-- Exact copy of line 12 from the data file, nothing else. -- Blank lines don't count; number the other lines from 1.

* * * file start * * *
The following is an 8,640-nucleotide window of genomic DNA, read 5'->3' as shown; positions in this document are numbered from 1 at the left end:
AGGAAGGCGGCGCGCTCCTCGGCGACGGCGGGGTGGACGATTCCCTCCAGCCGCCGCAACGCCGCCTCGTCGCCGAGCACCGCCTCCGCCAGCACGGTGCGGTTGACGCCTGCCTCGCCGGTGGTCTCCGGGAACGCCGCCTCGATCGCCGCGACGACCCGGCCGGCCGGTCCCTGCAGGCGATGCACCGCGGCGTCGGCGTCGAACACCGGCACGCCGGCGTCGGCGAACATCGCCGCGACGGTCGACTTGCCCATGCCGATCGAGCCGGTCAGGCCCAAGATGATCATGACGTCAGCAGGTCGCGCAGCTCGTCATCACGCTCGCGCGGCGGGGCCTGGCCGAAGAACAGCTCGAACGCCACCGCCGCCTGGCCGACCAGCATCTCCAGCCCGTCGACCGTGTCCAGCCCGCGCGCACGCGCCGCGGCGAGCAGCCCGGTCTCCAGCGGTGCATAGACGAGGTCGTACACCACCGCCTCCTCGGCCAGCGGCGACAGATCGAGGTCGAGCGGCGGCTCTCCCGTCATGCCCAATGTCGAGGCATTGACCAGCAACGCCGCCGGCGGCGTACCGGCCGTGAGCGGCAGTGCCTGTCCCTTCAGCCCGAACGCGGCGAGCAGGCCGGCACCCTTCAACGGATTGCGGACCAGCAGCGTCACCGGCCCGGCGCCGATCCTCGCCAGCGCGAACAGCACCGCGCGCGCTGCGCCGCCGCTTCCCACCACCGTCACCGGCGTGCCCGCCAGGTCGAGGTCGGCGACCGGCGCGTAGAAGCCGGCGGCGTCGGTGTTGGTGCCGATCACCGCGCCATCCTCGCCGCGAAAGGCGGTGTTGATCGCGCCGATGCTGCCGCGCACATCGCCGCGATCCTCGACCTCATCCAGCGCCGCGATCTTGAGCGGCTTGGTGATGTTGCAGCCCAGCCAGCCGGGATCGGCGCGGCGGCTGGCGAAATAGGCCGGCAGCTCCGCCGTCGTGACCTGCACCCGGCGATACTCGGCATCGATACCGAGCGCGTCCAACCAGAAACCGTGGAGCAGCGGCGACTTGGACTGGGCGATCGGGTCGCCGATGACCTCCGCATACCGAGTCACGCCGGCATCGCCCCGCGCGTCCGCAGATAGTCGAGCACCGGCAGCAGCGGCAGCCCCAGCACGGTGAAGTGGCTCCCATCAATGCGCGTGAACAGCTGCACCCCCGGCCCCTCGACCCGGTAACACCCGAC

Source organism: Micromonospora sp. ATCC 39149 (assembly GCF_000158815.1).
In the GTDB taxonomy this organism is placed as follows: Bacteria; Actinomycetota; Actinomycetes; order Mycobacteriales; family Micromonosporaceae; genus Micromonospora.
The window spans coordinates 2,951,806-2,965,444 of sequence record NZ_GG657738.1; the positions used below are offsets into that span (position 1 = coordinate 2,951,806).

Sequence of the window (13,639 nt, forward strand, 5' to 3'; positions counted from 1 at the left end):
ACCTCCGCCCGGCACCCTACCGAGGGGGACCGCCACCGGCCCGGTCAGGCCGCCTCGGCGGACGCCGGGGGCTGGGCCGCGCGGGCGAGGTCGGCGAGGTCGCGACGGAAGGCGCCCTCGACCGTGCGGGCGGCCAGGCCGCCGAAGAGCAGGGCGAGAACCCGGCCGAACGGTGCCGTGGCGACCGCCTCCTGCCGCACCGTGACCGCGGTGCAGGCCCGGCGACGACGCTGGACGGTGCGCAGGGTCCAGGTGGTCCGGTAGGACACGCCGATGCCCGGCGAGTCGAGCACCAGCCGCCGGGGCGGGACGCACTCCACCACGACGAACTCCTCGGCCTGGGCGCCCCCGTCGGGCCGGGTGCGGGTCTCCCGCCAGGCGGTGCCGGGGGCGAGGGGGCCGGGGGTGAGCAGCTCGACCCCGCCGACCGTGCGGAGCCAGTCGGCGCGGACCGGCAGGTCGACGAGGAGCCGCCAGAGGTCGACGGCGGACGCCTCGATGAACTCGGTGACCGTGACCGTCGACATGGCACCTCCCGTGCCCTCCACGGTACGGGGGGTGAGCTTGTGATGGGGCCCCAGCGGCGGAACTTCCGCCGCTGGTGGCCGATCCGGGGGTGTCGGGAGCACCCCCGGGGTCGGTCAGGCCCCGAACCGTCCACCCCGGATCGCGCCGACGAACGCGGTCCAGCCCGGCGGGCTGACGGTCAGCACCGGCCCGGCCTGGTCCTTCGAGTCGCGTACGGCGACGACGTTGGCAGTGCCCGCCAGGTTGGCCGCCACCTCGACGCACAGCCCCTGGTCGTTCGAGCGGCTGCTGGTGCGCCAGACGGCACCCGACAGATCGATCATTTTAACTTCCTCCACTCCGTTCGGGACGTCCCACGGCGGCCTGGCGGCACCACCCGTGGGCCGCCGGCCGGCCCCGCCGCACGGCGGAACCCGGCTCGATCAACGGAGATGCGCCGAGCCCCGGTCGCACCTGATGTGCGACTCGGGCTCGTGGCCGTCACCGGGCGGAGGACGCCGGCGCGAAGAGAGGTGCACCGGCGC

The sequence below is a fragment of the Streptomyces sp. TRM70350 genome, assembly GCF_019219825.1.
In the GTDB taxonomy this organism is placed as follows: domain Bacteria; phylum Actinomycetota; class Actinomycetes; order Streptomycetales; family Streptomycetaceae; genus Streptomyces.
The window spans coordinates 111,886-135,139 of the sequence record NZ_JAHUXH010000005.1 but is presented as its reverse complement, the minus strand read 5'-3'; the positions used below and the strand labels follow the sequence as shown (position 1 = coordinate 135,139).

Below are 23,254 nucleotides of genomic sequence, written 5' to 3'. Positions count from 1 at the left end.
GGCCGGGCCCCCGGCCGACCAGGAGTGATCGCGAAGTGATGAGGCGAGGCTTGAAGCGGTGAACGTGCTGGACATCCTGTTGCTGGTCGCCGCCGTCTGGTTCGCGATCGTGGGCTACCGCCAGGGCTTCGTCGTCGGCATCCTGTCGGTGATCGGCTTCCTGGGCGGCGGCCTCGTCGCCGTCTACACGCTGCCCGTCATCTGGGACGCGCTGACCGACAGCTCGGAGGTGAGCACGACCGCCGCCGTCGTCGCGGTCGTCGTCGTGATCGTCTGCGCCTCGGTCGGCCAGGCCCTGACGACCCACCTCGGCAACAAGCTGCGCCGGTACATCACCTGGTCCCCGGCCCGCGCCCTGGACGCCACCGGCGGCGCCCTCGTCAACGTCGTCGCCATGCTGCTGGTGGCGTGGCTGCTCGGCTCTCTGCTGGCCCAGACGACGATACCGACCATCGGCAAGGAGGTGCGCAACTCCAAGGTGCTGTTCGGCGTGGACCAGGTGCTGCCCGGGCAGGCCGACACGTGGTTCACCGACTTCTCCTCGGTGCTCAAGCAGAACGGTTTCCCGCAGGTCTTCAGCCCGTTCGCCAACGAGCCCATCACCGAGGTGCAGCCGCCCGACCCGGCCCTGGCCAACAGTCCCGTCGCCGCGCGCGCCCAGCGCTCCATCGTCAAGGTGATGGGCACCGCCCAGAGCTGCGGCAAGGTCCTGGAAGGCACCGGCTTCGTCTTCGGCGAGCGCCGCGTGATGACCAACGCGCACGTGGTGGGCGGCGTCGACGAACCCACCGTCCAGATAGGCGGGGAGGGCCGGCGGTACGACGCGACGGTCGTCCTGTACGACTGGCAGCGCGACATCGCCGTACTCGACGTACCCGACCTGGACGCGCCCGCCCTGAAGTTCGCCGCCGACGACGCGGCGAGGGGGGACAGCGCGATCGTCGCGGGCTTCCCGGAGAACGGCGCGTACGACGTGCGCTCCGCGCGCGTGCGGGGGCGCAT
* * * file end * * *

GGCCGGGCCCCCGGCCGACCAGGAGTGATCGCGAAGTGATGAGGCGAGGCTTGAAGCGGTGAACGTGCTGGACATCCTGTTGCTGGTCGCCGCCGTCTGGTTCGCGATCGTGGGCTACCGCCAGGGCTTCGTCGTCGGCATCCTGTCGGTGATCGGCTTCCTGGGCGGCGGCCTCGTCGCCGTCTACACGCTGCCCGTCATCTGGGACGCGCTGACCGACAGCTCGGAGGTGAGCACGACCGCCGCCGTCGTCGCGGTCGTCGTCGTGATCGTCTGCGCCTCGGTCGGCCAGGCCCTGACGACCCACCTCGGCAACAAGCTGCGCCGGTACATCACCTGGTCCCCGGCCCGCGCCCTGGACGCCACCGGCGGCGCCCTCGTCAACGTCGTCGCCATGCTGCTGGTGGCGTGGCTGCTCGGCTCTCTGCTGGCCCAGACGACGATACCGACCATCGGCAAGGAGGTGCGCAACTCCAAGGTGCTGTTCGGCGTGGACCAGGTGCTGCCCGGGCAGGCCGACACGTGGTTCACCGACTTCTCCTCGGTGCTCAAGCAGAACGGTTTCCCGCAGGTCTTCAGCCCGTTCGCCAACGAGCCCATCACCGAGGTGCAGCCGCCCGACCCGGCCCTGGCCAACAGTCCCGTCGCCGCGCGCGCCCAGCGCTCCATCGTCAAGGTGATGGGCACCGCCCAGAGCTGCGGCAAGGTCCTGGAAGGCACCGGCTTCGTCTTCGGCGAGCGCCGCGTGATGACCAACGCGCACGTGGTGGGCGGCGTCGACGAACCCACCGTCCAGATAGGCGGGGAGGGCCGGCGGTACGACGCGACGGTCGTCCTGTACGACTGGCAGCGCGACATCGCCGTACTCGACGTACCCGACCTGGACGCGCCCGCCCTGAAGTTCGCCGCCGACGACGCGGCGAGGGGGGACAGCGCGATCGTCGCGGGCTTCCCGGAGAACGGCGCGTACGACGTGCGCTCCGCGCGCGTGCGGGGGCGCAT